Newsies

The cast of the North American tour of “Newsies.”


In “Newsies,” a group of unpolished New York newsboys bands together to fight a squeeze from big-time publishers. They form a union and, more important, a surrogate family.

And that family has some awesome dance genes.

The cast’s athletic moves and Christopher Gattelli’s Tony award-winning choreography are the most striking thing about the Disney traveling musical, which opened at the Orpheum Theater on Tuesday night as part of the Omaha Performing Arts Broadway series.

These newsies turn cartwheels. They do astonishing flips — I murmured an involuntary “wow” at the first one. They flawlessly execute some pretty risky leaps.

They do it with wide grins, charm and attitude. It’s in-your-face entertainment. Many scenes occur on a moving set that depicts rooftops, buildings and fire escapes and, at some points, it juts right up to the edge of the stage.

The show, based on a 1992 Disney film, opened on Broadway in 2010. The newsies — a ragtag group of orphans, street kids and poor boys who support their families in 1899 — go on strike to protest the higher cost of newspapers. Their leader is Jack Kelly (Joey Barreiro), who yearns to leave New York for a new start in Santa Fe, New Mexico. Along the way, we learn he’s a talented artist. He paints backdrops for a friend who owns a Bowery theater, Medda Larkin (Aisha de Haas). And he falls in love with Katherine (Morgan Keene), a reporter who sees a good headline in the newsies’ plight. She’s a woman with a secret.

Barreiro’s confidence and big voice make him an engaging leader for the newsies, and Keene can deliver a song with style. They have good onstage chemistry.

“Newsies” has a couple of standout songs — “Seize the Day” and “King of New York,” one in each act. But overall, Alan Menken’s music is unremarkable — for me, it seemed as though it could have been interchangeable with that from any Disney movie. Some of the characters in Harvey Fierstein’s story also weren’t as developed as they could have been.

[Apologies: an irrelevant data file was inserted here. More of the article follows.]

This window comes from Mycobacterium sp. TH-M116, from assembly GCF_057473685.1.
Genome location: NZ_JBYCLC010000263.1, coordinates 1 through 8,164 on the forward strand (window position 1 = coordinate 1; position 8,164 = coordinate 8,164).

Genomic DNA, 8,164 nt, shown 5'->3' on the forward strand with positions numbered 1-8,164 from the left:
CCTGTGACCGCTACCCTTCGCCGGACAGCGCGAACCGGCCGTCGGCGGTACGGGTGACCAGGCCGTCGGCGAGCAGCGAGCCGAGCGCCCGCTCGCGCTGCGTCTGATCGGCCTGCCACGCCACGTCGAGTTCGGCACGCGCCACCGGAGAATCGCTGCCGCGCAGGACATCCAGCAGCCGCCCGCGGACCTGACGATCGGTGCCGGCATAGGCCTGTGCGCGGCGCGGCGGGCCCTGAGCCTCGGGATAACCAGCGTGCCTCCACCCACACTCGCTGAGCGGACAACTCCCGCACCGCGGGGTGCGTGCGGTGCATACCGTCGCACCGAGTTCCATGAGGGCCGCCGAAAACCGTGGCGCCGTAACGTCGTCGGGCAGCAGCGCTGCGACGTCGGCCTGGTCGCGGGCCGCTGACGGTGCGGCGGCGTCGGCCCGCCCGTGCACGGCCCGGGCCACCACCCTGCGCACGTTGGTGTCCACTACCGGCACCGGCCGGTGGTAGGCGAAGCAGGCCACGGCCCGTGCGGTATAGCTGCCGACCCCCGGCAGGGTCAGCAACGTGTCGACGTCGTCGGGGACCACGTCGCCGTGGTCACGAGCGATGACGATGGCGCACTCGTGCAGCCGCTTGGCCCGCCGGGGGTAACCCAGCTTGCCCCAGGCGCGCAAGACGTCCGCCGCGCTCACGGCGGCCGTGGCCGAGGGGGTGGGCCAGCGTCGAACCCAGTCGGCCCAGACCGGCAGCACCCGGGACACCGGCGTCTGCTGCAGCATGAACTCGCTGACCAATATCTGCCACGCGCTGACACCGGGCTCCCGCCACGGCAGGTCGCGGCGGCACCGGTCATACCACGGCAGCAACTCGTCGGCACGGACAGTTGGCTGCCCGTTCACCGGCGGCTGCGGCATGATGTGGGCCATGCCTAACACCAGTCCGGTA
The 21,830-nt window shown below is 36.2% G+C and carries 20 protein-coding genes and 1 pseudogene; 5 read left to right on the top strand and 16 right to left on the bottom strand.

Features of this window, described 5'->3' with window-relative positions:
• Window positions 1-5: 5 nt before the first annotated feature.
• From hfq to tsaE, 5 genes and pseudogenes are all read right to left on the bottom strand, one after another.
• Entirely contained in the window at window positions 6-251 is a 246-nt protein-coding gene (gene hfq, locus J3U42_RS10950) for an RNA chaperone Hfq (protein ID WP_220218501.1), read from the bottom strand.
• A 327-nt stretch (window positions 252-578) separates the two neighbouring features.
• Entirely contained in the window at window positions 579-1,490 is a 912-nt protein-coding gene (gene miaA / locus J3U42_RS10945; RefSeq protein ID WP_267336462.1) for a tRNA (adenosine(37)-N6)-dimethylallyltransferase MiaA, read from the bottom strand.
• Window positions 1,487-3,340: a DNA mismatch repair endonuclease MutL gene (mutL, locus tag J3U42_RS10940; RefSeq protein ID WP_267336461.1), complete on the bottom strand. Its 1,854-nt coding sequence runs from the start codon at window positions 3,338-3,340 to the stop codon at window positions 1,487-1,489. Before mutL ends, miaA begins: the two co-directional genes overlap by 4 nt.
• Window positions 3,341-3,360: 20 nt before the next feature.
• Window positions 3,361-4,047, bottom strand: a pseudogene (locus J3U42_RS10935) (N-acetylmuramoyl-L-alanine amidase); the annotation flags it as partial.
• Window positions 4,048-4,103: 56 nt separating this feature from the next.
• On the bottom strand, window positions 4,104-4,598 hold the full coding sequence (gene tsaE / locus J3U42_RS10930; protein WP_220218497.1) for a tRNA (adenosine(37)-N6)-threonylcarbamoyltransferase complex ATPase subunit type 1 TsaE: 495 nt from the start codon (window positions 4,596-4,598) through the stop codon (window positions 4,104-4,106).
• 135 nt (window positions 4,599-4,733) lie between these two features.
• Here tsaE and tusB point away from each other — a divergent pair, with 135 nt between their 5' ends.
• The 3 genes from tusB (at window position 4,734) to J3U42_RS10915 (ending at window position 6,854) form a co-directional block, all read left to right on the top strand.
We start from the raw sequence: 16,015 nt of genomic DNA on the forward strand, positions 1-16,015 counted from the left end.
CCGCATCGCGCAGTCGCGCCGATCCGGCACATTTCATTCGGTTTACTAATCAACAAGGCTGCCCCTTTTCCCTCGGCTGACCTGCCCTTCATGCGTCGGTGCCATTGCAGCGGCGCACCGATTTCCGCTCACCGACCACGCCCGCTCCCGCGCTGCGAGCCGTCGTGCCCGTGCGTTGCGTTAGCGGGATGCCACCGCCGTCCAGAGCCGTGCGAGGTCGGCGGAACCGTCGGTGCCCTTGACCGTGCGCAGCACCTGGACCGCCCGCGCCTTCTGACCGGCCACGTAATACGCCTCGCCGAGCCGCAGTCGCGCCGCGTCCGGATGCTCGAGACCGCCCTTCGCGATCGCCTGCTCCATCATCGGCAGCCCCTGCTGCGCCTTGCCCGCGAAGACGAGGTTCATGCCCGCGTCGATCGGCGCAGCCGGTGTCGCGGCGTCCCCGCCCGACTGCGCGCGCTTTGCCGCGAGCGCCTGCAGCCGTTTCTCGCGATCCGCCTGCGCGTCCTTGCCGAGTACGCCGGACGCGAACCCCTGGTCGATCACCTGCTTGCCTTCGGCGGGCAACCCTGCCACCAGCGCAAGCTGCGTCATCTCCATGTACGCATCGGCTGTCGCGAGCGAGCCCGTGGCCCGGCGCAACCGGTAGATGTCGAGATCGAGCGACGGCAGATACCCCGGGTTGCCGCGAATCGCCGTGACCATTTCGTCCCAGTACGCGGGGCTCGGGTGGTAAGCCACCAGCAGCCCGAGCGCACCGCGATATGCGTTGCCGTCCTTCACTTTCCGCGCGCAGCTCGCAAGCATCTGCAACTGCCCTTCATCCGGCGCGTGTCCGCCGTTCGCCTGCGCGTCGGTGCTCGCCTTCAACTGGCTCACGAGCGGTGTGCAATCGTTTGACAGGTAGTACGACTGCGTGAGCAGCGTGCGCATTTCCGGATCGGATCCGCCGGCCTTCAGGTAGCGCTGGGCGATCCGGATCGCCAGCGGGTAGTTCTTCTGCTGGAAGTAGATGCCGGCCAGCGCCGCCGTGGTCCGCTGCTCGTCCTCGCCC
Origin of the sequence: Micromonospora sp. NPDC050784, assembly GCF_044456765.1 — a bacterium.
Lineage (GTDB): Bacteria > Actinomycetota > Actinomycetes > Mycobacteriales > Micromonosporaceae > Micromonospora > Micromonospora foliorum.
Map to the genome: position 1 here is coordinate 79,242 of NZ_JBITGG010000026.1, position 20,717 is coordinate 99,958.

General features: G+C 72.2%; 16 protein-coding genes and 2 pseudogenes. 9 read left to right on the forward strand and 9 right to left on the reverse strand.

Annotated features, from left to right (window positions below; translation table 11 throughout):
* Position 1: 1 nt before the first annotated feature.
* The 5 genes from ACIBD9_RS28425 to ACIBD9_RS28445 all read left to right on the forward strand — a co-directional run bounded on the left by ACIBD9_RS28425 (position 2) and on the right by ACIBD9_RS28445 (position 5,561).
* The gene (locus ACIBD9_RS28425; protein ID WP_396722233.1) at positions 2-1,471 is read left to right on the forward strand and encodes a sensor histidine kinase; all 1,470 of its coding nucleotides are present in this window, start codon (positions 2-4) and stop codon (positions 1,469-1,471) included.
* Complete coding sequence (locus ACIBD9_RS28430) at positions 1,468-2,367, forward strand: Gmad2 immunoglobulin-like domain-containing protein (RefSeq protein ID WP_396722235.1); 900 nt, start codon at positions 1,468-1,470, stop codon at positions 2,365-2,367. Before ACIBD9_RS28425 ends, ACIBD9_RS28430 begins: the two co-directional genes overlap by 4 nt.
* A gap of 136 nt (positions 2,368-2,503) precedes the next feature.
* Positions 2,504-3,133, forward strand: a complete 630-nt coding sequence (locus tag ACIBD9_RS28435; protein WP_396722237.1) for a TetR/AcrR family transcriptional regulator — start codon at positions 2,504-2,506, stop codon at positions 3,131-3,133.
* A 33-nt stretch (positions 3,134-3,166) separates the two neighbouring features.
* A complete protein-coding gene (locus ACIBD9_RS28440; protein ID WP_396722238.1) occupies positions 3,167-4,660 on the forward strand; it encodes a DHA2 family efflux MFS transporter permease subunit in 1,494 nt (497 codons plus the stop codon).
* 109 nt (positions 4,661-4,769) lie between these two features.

The dancing, however, blurred those flaws. At one point, the newsies show their disdain for the publishers by tearing up newspapers with their swift-moving feet and tossing the remnants off stage. At another, they tap dance on tables and the floor while playing the spoons. It was loads of fun to watch.

A few other performances were also notable. Zachary Sayle played Kelly’s friend Crutchie, who got sent away to “The Refuge,” a depressing home for wayward youths, and sings as he writes a touching letter to his pal. And Steve Blanchard was deliciously malevolent as Pulitzer. Other standouts included Stephen Michael Langton and 11-year-old Ethan Steiner as brothers who joined the newsies gang.

About 2,250 people turned out for opening night, and they were jazzed. I’m sure many of them were fans of the film, which starred Christian Bale and became a thing for kids who now are in their late 30s. “Newsies” is sure to attract more of the film’s followers and other fans as the week progresses. I guarantee they’ll be dazzled by the dancing.

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